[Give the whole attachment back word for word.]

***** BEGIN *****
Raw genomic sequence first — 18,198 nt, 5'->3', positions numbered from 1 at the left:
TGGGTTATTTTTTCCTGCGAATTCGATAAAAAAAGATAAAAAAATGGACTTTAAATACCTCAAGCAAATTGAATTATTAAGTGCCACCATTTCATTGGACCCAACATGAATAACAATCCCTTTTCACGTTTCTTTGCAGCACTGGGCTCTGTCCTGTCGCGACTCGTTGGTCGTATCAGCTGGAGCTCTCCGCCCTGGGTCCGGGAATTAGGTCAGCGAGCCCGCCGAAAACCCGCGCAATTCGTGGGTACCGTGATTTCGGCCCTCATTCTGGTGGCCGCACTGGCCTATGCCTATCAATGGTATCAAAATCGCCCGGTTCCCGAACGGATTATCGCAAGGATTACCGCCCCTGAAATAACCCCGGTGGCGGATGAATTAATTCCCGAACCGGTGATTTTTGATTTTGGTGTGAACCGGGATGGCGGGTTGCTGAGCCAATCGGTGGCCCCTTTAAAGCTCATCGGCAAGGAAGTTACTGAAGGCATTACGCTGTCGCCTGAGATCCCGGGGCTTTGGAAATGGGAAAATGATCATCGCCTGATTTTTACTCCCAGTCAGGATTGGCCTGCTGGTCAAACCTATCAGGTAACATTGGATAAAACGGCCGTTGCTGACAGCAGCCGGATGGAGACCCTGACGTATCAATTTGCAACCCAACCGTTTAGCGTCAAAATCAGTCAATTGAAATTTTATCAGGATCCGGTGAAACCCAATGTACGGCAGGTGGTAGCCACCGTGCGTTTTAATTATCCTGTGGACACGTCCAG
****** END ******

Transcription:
Raw genomic sequence first — 18,198 nt, 5'->3', positions numbered from 1 at the left:
TGGGTTATTTTTTCCTGCGAATTCGATAAAAAAAGATAAAAAAATGGACTTTAAATACCTCAAGCAAATTGAATTATTAAGTGCCACCATTTCATTGGACCCAACATGAATAACAATCCCTTTTCACGTTTCTTTGCAGCACTGGGCTCTGTCCTGTCGCGACTCGTTGGTCGTATCAGCTGGAGCTCTCCGCCCTGGGTCCGGGAATTAGGTCAGCGAGCCCGCCGAAAACCCGCGCAATTCGTGGGTACCGTGATTTCGGCCCTCATTCTGGTGGCCGCACTGGCCTATGCCTATCAATGGTATCAAAATCGCCCGGTTCCCGAACGGATTATCGCAAGGATTACCGCCCCTGAAATAACCCCGGTGGCGGATGAATTAATTCCCGAACCGGTGATTTTTGATTTTGGTGTGAACCGGGATGGCGGGTTGCTGAGCCAATCGGTGGCCCCTTTAAAGCTCATCGGCAAGGAAGTTACTGAAGGCATTACGCTGTCGCCTGAGATCCCGGGGCTTTGGAAATGGGAAAATGATCATCGCCTGATTTTTACTCCCAGTCAGGATTGGCCTGCTGGTCAAACCTATCAGGTAACATTGGATAAAACGGCCGTTGCTGACAGCAGCCGGATGGAGACCCTGACGTATCAATTTGCAACCCAACCGTTTAGCGTCAAAATCAGTCAATTGAAATTTTATCAGGATCCGGTGAAACCCAATGTACGGCAGGTGGTAGCCACCGTGCGTTTTAATTATCCTGTGGACACGTCCAG